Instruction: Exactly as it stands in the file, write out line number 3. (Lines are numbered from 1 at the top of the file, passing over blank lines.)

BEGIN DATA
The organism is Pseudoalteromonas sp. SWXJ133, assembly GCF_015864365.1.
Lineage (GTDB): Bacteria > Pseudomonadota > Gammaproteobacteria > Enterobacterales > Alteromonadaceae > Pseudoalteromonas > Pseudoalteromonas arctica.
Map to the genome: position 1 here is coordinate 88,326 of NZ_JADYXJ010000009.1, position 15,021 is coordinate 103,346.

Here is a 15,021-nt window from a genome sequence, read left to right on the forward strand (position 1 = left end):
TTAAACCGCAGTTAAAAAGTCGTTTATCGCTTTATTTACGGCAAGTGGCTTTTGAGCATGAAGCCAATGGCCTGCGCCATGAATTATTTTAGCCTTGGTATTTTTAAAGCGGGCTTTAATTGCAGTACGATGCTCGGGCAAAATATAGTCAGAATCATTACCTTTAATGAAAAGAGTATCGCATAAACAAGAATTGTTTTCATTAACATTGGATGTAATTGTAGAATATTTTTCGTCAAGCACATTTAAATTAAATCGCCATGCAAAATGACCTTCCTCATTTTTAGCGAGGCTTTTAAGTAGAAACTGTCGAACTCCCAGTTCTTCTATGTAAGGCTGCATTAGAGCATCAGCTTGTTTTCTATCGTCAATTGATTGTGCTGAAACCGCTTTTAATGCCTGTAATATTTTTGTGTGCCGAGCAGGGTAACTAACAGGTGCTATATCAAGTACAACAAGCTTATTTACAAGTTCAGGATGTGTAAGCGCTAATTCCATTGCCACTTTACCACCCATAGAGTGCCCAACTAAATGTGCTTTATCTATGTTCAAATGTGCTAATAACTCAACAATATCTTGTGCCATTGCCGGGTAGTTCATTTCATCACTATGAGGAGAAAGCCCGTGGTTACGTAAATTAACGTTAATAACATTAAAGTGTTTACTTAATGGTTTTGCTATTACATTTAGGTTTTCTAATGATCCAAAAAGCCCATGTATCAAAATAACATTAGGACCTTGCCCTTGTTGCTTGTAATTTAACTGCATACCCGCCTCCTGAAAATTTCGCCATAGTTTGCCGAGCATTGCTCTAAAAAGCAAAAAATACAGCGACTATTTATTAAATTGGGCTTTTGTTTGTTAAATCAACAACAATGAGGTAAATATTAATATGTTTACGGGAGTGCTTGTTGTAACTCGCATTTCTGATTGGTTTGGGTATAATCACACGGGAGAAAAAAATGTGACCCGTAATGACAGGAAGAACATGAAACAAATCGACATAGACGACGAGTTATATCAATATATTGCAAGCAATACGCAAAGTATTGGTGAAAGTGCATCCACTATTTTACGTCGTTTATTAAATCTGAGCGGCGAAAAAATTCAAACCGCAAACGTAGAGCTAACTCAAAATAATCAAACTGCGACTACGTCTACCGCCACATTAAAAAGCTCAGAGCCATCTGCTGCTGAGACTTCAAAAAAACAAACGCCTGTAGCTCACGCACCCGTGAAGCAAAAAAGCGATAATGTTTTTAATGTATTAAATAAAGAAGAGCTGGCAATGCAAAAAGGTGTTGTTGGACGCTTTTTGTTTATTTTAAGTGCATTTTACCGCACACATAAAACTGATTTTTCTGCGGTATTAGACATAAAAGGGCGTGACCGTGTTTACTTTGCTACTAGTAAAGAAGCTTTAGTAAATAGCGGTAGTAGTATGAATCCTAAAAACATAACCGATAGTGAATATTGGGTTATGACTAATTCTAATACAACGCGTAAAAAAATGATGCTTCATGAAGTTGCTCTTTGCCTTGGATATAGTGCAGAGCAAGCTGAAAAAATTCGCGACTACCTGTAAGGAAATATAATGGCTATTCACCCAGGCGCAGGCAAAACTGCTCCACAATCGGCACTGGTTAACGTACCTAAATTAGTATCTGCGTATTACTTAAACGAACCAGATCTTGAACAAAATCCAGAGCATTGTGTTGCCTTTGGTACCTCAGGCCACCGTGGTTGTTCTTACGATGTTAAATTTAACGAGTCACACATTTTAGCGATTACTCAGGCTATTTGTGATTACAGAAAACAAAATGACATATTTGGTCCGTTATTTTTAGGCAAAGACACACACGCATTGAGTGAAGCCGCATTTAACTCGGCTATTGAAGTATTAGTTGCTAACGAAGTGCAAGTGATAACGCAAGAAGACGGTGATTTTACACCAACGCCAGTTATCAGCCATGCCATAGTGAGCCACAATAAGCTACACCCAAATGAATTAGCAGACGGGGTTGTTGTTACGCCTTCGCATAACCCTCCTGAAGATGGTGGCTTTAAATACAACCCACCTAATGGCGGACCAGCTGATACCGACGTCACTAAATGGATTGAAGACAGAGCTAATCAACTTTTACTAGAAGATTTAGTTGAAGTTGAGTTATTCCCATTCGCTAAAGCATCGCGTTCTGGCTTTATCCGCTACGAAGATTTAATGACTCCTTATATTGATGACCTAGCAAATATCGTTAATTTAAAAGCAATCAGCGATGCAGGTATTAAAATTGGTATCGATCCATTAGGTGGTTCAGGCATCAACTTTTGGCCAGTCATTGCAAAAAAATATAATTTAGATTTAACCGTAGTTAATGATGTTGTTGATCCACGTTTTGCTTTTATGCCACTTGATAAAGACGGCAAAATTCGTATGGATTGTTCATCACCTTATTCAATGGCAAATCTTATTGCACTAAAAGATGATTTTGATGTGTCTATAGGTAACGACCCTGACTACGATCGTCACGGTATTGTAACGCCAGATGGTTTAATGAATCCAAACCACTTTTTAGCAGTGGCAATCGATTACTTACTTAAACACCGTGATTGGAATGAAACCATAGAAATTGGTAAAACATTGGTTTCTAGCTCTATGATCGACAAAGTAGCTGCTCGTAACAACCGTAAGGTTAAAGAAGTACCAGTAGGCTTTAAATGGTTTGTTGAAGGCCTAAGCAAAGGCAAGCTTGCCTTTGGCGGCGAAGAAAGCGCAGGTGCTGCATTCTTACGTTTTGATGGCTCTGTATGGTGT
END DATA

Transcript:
Map to the genome: position 1 here is coordinate 88,326 of NZ_JADYXJ010000009.1, position 15,021 is coordinate 103,346.